Nokia and Microsoft have announced plans to form a partnership in the mobile space that the companies hope will help it compete more effectively against the iOS and Android platforms.
Just days after Nokia CEO Stephen Elop - a former Microsoft exec - blasted the company's performance in a leaked internal memo, the two businesses have joined forces in a partnership that is likely to see Windows Phone, Bing and adCenter integrated into Nokia handsets in the future.
"Today, developers, operators and consumers want compelling mobile products, which include not only the device, but the software, services, applications and customer support that make a great experience," said Elop at a London press conference. "Nokia and Microsoft will combine our strengths to deliver an ecosystem with unrivalled global reach and scale. It's now a three-horse race."
And Microsoft CEO Steve Ballmer added: "I am excited about this partnership with Nokia. Ecosystems thrive when fueled by speed, innovation and scale. The partnership announced today provides incredible scale, vast expertise in hardware and software innovation and a proven ability to execute."
The plans incorporate the following proposals:
- Nokia would adopt Windows Phone as its principal smartphone strategy, innovating on top of the platform in areas such as imaging, where Nokia is a market leader.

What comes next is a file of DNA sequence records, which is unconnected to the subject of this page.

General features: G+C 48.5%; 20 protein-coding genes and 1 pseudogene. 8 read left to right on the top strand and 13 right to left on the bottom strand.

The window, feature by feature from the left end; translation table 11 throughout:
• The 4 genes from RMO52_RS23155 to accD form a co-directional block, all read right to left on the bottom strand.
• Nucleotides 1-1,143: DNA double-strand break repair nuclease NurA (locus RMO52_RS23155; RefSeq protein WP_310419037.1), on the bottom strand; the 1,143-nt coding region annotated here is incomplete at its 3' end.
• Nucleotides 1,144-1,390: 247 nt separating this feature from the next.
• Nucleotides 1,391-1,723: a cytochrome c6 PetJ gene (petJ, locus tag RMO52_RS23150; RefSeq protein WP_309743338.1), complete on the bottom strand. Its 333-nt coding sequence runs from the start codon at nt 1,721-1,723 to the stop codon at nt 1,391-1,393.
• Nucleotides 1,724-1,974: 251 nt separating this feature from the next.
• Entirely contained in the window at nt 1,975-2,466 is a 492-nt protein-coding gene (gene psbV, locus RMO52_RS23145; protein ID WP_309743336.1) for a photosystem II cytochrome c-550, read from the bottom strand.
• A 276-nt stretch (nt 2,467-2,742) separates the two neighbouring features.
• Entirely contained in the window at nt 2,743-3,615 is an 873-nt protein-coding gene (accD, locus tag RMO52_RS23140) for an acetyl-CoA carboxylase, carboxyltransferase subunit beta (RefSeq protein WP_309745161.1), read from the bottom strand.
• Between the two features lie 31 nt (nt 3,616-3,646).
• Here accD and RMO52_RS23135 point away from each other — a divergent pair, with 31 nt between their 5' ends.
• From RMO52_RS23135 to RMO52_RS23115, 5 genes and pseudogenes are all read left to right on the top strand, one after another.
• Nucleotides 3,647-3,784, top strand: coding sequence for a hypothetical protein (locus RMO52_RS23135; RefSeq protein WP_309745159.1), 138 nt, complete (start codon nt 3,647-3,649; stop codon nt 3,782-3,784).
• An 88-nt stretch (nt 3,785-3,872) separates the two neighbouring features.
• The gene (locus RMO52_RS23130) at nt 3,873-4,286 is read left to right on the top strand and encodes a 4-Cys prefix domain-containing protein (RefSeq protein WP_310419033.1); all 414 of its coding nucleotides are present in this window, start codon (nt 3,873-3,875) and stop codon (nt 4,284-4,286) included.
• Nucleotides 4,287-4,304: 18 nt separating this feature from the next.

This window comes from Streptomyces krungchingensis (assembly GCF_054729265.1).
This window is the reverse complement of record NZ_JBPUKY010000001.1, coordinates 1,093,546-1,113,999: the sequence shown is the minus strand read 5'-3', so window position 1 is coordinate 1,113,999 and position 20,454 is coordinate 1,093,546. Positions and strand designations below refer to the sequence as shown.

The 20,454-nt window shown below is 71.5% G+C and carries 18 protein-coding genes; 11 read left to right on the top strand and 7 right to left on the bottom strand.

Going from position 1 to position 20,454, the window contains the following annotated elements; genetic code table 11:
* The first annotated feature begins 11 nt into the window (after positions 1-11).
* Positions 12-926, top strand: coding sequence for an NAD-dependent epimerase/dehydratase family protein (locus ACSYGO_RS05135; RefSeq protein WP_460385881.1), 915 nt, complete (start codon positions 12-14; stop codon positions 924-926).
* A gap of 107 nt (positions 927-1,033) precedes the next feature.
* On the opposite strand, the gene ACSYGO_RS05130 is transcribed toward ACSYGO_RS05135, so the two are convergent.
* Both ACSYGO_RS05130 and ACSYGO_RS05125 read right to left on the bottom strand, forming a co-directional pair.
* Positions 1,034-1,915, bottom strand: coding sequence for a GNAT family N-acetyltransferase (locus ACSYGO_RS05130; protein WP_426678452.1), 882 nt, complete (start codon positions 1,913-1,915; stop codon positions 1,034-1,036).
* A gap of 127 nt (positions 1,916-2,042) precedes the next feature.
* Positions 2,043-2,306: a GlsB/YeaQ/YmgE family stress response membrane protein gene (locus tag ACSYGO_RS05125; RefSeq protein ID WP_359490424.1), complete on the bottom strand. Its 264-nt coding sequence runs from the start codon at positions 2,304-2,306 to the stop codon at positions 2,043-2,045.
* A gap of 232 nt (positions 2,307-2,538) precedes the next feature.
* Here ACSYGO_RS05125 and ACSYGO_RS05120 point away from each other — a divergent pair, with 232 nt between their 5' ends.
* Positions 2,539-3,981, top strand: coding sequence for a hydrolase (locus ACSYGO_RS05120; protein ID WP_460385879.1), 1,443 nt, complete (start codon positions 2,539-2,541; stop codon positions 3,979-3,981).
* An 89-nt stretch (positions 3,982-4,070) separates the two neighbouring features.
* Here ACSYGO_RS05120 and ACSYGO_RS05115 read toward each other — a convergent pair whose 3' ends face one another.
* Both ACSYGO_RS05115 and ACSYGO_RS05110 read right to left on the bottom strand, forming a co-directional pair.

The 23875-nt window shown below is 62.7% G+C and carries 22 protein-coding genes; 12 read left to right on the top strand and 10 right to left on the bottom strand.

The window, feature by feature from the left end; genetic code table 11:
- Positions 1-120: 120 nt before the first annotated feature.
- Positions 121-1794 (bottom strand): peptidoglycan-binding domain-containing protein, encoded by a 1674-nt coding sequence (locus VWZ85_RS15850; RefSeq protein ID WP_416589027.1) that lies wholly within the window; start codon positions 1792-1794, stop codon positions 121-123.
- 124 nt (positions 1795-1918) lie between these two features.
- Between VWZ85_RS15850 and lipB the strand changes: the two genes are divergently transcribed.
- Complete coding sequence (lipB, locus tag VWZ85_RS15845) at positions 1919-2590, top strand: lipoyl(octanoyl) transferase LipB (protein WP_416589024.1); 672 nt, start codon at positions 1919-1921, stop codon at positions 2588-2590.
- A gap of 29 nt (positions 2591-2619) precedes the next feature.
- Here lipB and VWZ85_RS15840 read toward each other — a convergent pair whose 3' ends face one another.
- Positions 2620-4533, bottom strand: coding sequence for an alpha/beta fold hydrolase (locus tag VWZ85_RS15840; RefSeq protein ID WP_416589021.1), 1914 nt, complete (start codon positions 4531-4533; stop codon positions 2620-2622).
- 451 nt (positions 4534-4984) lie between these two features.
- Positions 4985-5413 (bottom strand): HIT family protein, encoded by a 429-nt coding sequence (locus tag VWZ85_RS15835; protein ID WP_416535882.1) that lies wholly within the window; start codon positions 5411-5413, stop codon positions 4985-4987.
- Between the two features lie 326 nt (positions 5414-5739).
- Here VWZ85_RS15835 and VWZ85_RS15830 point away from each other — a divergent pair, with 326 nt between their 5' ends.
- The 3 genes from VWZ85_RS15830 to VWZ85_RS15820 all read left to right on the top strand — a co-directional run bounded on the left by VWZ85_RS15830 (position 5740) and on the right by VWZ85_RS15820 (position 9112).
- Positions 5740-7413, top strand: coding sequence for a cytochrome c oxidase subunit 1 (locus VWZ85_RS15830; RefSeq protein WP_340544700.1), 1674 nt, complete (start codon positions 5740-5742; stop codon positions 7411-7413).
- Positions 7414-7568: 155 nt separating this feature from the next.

- Nokia would help drive the future of Windows Phone. Nokia would contribute its expertise on hardware design, language support, and help bring Windows Phone to a larger range of price points, market segments and geographies.
- Nokia and Microsoft would closely collaborate on joint marketing initiatives and a shared development roadmap to align on the future evolution of mobile products.
- Bing would power Nokia's search services across Nokia devices and services, giving customers access to Bing's next generation search capabilities. Microsoft adCenter would provide search advertising services on Nokia's line of devices and services.
- Nokia Maps would be a core part of Microsoft's mapping services. For example, Maps would be integrated with Microsoft's Bing search engine and adCenter advertising platform to form a unique local search and advertising experience
- Nokia's extensive operator billing agreements would make it easier for consumers to purchase Nokia Windows Phone services in countries where credit-card use is low.
- Microsoft development tools would be used to create applications to run on Nokia Windows Phones, allowing developers to easily leverage the ecosystem's global reach.
- Nokia's content and application store would be integrated with Microsoft Marketplace for a more compelling consumer experience.
Nokia, once the dominant force in mobile hardware, has seen its market share fall in the past few years - particularly in the high-end smartphone sector in which Apple is now very strong.
The company also plans to adjust its business structure into two primary divisions, tackling Mobile Phones and Smartphones respectively.
Meanwhile, Microsoft launched Windows 7 last year but face stiff competition from Apple's iOS and Google's Android operating systems.